It’s all Ben’s fault.

Screen Shot 2018-11-30 at 05.47.04

The problem:

Adobe device license serial numbers have an expiry date. Adobe have the AdobeExpiryCheck command line tool you can run that’ll tell you if you have a device license serial number and what the expiry date is. This tool returns results that look like this:

Screen Shot 2018-11-30 at 05.53.15

That’s a huge load of text and a date that’s in a format we might want to change if we were to say, want to make it useful for our management tool of choice. Oh, and the AdobeExpiryCheck tool comes as a zip file download, so isn’t really mass-deployment friendly, if we want to get it on our entire fleet of computers.

Down the rabbit hole we go.

Packaging the tool – Autopkg!

With some great help from Eric Holtam (@eholtam on the Slack) with some regex and tips on using the URLTextSearcher processor, I created a download and pkg set of recipes for Autopkg that’ll package AdobeExpiryCheck and install it in /usr/local/bin (that’s in the PATH so you can just type the name of the command itself to run it in Terminal).

If you’re not using Autopkg already, why on earth not? It’s awesome. The Getting Started page will get you going.

Add my recipe repository:

autopkg repo-add neilmartin83-recipes

Make the package:

autopkg run AdobeExpiryCheck.pkg


Extension Attributes!

You can do a some good things with Jamf Extension Attributes that spit out data as a date. Such as create Advanced Searches to generate reports on your entire fleet. Or Smart Groups whose criteria could be “more than 0 days ago” – this example would populate computers as their licenses expire. However, this doesn’t let you do things like show how many devices have serial numbers that’ll expire within a certain number of days (to give us advanced warning), but we have another solution for that…

I’ve created a few Extension Attributes that should help. Grab them via the links and upload them to your Jamf Pro instance!

Adobe Creative Cloud – Device License Present – determines whether AdobeExpiryCheck exists and can find an active Device License serial number. Reports “Yes” if it does, “No” if it doesn’t, or “Unable to check” if it can’t find AdobeExpiryCheck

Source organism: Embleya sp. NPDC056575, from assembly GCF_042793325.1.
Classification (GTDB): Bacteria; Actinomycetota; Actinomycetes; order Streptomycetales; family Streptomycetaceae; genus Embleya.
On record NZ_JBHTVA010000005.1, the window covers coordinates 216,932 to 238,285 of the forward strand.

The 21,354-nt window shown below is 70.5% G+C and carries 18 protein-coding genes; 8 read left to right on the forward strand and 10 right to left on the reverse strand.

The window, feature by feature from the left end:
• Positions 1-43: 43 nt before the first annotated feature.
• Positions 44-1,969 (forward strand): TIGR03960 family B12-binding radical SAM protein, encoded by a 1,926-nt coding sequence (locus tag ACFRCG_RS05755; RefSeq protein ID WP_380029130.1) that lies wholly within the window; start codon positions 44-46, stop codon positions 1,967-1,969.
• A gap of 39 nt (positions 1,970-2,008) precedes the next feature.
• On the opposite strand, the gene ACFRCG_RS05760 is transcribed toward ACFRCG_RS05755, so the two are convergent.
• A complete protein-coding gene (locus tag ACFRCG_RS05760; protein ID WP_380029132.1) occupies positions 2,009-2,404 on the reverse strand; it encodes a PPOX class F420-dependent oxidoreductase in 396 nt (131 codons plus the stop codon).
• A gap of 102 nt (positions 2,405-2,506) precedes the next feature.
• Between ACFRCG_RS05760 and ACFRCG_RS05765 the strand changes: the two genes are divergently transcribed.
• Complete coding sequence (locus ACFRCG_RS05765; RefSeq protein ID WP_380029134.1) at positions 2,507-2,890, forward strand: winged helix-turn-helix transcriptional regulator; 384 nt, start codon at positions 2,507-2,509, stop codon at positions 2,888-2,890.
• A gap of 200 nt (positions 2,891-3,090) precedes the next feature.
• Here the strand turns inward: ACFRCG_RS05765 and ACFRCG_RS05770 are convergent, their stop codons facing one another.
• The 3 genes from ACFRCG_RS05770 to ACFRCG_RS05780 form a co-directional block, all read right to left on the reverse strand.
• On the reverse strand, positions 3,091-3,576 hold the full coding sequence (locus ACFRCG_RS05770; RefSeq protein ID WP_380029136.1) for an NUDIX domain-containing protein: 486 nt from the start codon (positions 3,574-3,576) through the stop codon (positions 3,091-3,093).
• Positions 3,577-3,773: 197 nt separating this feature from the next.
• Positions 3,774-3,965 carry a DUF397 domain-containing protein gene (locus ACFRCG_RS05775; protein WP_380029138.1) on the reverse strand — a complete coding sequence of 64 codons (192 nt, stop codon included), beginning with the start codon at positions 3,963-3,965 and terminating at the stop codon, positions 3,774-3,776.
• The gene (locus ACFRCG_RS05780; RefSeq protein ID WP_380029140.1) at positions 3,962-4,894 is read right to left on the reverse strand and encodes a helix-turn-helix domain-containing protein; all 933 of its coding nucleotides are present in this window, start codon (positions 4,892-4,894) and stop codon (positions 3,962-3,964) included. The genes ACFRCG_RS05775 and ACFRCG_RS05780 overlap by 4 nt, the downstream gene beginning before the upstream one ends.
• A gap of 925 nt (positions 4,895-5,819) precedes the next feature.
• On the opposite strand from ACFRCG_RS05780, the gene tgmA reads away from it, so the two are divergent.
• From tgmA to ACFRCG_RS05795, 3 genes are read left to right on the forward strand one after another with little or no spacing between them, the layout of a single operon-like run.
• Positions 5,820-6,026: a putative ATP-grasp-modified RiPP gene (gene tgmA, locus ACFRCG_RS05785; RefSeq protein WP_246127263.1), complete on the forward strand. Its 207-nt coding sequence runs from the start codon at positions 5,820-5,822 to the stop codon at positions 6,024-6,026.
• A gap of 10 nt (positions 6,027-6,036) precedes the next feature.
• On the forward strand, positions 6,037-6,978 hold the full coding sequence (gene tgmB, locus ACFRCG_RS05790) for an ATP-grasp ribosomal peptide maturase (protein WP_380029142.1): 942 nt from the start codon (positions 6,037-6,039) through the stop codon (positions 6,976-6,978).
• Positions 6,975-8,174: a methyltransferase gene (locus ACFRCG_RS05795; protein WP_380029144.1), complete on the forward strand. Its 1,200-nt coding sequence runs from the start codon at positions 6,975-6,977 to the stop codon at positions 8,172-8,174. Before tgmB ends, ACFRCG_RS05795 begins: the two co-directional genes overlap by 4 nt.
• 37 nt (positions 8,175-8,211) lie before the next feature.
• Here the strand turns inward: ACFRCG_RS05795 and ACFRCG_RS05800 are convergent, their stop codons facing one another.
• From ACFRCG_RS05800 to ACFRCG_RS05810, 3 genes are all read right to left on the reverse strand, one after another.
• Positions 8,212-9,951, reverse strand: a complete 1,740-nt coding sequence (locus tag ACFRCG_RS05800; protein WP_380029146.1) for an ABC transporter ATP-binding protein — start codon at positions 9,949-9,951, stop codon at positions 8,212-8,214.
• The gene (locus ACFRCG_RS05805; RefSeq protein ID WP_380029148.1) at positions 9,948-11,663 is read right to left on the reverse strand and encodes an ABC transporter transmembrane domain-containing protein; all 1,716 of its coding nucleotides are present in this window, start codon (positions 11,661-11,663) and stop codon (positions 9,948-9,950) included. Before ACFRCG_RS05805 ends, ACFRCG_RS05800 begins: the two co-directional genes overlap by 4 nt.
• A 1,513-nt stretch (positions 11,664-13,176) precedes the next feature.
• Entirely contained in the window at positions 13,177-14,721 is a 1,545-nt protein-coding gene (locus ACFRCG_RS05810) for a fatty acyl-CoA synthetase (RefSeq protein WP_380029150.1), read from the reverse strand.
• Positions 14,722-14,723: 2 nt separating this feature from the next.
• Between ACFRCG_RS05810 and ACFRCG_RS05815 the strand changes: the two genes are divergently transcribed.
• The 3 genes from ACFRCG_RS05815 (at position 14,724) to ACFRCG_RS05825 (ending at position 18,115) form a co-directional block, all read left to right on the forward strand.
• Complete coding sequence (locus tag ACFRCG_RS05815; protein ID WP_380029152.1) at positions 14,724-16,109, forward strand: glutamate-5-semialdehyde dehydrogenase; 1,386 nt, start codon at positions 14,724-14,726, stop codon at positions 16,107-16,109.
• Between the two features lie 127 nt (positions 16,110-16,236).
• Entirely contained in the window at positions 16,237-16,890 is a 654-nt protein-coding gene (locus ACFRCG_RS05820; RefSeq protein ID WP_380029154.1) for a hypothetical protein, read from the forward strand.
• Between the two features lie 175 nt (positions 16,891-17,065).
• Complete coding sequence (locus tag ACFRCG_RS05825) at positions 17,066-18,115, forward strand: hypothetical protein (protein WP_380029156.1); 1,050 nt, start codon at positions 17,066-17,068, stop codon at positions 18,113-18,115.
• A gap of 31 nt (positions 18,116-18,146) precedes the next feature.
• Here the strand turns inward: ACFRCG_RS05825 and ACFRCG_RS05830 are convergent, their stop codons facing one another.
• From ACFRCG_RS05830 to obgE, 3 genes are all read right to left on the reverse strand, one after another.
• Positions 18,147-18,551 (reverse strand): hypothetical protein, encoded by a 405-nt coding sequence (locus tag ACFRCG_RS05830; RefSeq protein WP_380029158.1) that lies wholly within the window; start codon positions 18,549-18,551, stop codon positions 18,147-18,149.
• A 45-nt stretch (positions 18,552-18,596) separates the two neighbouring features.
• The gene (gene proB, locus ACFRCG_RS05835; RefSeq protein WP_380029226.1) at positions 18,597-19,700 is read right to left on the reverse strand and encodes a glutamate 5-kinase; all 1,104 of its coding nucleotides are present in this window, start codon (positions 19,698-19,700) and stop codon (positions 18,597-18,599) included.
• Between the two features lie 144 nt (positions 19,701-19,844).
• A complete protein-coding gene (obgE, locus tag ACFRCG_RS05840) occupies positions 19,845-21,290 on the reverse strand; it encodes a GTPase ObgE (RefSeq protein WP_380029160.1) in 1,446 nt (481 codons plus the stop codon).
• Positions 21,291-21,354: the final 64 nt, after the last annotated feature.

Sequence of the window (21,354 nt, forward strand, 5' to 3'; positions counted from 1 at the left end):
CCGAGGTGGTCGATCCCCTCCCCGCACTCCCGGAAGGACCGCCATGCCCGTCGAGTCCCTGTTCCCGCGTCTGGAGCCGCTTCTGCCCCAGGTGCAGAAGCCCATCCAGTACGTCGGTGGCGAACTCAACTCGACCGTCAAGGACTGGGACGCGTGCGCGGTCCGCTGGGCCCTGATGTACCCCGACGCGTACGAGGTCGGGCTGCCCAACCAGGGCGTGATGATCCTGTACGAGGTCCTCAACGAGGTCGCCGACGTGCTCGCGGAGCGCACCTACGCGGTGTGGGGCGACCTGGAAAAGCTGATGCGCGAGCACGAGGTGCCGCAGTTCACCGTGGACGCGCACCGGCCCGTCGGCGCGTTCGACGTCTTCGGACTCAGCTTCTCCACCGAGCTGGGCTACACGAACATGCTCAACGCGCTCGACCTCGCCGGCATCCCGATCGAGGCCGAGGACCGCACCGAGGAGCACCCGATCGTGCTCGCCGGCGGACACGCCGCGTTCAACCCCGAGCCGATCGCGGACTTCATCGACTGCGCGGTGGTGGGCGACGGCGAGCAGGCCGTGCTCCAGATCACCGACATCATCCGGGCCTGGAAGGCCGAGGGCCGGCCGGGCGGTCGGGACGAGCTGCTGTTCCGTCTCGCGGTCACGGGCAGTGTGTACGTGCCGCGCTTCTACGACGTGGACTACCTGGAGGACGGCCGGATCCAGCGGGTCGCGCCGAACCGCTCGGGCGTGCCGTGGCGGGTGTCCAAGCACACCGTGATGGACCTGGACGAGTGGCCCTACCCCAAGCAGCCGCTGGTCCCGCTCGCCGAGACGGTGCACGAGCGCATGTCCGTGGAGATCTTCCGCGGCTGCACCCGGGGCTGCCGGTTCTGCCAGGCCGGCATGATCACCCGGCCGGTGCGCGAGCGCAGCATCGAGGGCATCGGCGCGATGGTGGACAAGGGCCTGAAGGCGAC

Adobe Creative Cloud – Device License Expiry Date – parses the results from AdobeExpiryCheck and returns the expiry date in a proper YYYY-MM-DD date format.

Adobe Creative Cloud – Device License Remaining Days – calculates the number of remaining days until expiry and returns the value as an integer.

So, with all that in place, you could use the Device License Expiry Date Extension Attribute to generate reports with Advanced Searches (just tick it under the Display tab).

The Device License Remaining Days Extension Attribute could be used in conjunction with the Device License Present to create Advanced Searches or Smart Groups that populate if the expiry date is approaching soon, or lapsed. Then you could make things happen (like email you an alert or deploy a new license etc). For example:

Computers with Adobe Device Licenses expiring within 60 days:

Screen Shot 2018-11-30 at 10.06.31

Huge hat-tips to Ben Toms, Patric Fergus, Steve Wood and Eric Holtam for the inspiration and support.



Published by n.martin

Managing 450-odd Macs at a university, innit.

Join the Conversation


  1. Thank you for that great infos..
    Tried to build a smart group in jamf like you mentioned but could not save it.:

    Adobe Creative Cloud – Device License Remaining Days is not a valid number!

    Because EA – “Adobe Creative Cloud – Device License Remaining Days” is from type integer it cloud not be empty.
    How did you save your smart groups in jamf?


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